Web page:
Dangar Island, escape living on The Hawkesbury River
The jumping off point for Dangar Island is Brooklyn which, unlike its larger, more cosmopolitan New York namesake, is a small rural riverside community in New South Wales. It is accessed by the northbound M2 motorway from Sydney or the railway to Hawkesbury station.
Brooklyn is a village of country stores and cafés, two pubs, a launch ramp, a small marina and the Dangar Island ferry landing. Tall Palm trees line the road along the river but they provide little shade from the heat of the overhead sun. We ignored the ‘No Access, Private’ notice at the top of the Brooklyn Fisherman’s Association ramp and launched our kayaks into the muddy waters of low tide. A stiff but warm breeze blew as we threaded our way between the pleasure boats tied up to Rock Oyster-encrusted wooden piles and the ex-naval landing craft that serviced the garbage disposal needs of the isolated riverside communities.
Out in the wider part of the shallow river the wind whipped up a short steep swell that made us work to maintain our chosen direction towards west side of Dangar island. My Shearwater kayak was, as are most in this part of the world, fitted with a rudder system and being a purist it was in its stowed position folded up over the stern. Naturally it acted as a very efficient wind vane constantly trying to turn me up into wind; I dropped it over into the water and let it trail, problem solved.
The whole island is covered in trees from the shoreline and the houses appear to have been built where they could be fitted in to the landscape. Some are little more than boathouses at the end of small jetties while others are at the other end of the housing design- and cost-spectrum.
Once round on the north shore we were sheltered from the breeze and the midday sun made its presence felt as we enjoyed the views across the river. The smaller ferry landing stage came into view and my son indicated that we should take advantage of the only refreshment stop on the island, the landing stage coffee shop cum supply store. There was just room to get the two kayaks between two moored tinnies (no, not cans of beer, small alloy row boats) and two Rural Fire Service craft.
Stephen had pointed out the coffee shop from some distance away and we had noted that it seemed rather crowded. It soon became evident that the garden area beneath the trees was full to capacity with a group of ‘Ladies Wot Lunch’ from The Grey Brigade. You will not be surprised to learn that the chatter level was pretty ‘full on’ so we sought seats inside where it was both cooler and a little less noisy. The ladies were awaiting the arrival of the ferry to return to Brooklyn which they boarded after the home-coming school children and their mothers had disembarked. We were left to enjoy the resulting tranquillity and enjoy the waterside scene.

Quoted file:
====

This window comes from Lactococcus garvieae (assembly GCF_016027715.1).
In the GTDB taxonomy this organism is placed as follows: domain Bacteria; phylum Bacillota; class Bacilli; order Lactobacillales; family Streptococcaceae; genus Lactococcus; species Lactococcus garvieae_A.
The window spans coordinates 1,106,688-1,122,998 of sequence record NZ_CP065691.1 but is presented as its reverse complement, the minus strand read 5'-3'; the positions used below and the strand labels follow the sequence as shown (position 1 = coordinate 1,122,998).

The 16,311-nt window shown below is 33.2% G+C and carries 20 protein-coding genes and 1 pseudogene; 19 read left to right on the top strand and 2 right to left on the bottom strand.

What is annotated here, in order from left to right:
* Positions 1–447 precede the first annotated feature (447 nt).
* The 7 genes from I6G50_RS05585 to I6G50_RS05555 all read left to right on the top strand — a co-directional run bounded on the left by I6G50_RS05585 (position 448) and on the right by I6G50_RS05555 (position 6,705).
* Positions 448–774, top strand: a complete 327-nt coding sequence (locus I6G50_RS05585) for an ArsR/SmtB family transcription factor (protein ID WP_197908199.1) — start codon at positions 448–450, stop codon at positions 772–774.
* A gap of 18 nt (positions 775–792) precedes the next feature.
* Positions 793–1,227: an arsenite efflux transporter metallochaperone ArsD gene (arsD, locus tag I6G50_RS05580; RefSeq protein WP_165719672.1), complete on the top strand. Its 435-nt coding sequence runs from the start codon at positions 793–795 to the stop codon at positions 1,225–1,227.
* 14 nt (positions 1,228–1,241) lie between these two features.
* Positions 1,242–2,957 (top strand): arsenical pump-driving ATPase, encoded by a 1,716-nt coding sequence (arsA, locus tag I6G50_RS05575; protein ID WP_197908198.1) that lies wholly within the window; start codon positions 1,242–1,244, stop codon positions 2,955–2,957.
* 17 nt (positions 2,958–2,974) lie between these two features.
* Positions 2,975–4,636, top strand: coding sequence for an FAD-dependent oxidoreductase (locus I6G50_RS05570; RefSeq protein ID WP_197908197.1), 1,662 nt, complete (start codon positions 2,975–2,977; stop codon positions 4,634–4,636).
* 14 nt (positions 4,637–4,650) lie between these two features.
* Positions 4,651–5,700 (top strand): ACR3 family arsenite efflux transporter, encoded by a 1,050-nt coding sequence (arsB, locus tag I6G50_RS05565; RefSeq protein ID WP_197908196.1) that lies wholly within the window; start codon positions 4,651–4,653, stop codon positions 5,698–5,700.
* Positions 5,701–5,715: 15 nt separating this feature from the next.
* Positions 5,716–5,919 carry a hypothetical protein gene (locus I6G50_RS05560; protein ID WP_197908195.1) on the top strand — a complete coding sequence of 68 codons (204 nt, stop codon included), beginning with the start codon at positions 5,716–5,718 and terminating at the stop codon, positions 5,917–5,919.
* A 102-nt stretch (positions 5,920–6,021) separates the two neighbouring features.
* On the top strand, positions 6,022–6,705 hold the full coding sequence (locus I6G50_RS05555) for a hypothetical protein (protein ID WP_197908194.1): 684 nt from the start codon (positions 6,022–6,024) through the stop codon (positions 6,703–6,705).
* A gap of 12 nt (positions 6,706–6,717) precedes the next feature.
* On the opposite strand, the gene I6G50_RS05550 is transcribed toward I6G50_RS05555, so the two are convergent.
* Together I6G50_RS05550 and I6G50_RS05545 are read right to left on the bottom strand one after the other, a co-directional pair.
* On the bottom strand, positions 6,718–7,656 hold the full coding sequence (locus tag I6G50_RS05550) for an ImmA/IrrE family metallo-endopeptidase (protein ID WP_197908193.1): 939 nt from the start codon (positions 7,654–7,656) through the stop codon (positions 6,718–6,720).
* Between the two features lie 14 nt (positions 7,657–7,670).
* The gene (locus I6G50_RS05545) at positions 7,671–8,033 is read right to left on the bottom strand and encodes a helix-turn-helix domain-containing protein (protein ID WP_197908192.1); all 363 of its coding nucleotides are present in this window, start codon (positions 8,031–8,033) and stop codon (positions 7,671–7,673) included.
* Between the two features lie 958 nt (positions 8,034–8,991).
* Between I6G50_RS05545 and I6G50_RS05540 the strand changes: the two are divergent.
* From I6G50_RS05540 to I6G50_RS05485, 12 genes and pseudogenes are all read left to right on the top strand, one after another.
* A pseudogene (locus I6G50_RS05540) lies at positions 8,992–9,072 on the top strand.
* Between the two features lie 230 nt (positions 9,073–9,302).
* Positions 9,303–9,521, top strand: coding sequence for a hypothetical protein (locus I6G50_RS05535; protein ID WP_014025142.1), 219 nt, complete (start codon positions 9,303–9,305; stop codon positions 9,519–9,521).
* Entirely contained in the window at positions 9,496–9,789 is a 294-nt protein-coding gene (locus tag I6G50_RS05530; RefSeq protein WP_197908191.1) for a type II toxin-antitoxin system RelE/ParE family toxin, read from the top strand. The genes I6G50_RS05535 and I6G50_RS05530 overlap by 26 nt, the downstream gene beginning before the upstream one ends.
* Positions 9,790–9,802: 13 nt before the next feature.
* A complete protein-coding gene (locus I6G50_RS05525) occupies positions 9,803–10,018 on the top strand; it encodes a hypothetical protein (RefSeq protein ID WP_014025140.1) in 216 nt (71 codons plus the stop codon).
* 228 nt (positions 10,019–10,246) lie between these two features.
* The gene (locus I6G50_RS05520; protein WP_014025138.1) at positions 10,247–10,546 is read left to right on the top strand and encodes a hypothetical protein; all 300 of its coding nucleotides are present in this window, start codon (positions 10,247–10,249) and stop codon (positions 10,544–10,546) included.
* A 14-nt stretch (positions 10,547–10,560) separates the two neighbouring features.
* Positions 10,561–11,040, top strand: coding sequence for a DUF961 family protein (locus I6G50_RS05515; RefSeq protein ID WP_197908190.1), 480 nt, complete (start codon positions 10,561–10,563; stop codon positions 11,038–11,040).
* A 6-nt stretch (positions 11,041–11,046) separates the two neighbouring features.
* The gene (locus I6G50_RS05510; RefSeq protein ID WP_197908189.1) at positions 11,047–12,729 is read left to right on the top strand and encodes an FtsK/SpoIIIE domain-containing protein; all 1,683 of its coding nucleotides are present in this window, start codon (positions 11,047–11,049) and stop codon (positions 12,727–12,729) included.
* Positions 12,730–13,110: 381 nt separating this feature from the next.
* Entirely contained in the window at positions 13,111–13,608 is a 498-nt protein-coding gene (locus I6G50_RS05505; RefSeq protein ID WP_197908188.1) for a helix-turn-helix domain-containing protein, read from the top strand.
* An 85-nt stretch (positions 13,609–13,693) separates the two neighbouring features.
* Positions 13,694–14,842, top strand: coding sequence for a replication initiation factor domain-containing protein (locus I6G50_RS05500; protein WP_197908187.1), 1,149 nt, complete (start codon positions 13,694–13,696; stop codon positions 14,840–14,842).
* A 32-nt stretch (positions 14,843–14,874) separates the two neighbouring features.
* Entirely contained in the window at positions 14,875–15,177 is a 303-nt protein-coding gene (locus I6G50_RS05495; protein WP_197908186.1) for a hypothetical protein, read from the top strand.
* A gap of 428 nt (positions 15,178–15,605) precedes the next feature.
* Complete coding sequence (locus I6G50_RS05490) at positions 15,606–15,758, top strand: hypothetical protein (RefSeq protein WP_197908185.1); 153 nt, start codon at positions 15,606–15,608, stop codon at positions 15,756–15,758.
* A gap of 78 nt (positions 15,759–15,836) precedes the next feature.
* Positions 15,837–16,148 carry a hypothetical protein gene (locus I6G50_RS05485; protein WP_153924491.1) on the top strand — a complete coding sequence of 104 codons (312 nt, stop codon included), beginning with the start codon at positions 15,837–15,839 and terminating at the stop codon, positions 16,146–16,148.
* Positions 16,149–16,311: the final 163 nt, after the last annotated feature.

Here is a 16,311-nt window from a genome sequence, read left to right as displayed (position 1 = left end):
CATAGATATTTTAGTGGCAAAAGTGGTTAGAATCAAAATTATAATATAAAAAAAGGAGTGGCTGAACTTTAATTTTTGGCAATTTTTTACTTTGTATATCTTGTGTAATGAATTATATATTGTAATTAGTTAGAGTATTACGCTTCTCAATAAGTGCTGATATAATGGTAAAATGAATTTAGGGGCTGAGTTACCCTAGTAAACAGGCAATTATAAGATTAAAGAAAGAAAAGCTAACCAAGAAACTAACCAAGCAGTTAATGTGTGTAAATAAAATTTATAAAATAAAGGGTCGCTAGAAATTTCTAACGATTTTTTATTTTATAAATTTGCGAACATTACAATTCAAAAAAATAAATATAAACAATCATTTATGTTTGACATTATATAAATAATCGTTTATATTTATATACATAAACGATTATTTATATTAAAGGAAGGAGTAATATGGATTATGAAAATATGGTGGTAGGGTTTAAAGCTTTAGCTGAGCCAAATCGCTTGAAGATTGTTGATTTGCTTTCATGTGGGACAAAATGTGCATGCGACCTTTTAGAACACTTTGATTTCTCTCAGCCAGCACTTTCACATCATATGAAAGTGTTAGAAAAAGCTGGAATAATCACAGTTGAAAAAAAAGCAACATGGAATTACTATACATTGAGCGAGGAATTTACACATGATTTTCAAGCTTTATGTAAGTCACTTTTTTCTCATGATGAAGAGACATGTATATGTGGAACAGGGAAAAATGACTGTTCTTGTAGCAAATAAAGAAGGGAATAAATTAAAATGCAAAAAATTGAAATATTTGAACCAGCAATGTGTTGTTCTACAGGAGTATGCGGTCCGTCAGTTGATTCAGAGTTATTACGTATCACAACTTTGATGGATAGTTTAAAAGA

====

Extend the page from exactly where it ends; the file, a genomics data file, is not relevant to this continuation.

Traffic is severely restricted on the island:- there appears to be only one electric golf trolley for passenger transport at the pier but there were more than a couple of dozen wheelbarrows of various shapes, sizes and design. Presumably the island’s inhabitants bring their shopping etc. on the ferry and then tranship it to their personal barrow for the homeward journey. An official notice did say that building materials had to be moved by council Ute (pick-up). It would appear to be an idyllic location in which to live; having the benefits of a quiet island community life while being able to travel the short distance to the mainland and either drive or take the commuter train south into Sydney no more than an hour away.
Having drunk our coffee that was strong enough to jump start a mainline locomotive, we continued our circumnavigation passing more interesting homes before coming to a marked ‘vessel free’ area that acted as an aquatic nature reserve for native sea grass. Propeller driven craft were excluded but we were able to paddle across without creating damage. It was a short paddle back to Brooklyn where we reloaded our rotation moulded kayaks on the Ute and set off back south towards home in the southern outskirts of Sydney, a very pleasant but all too brief paddle around an island retreat.
Article copyright © Ernie Cooper 2010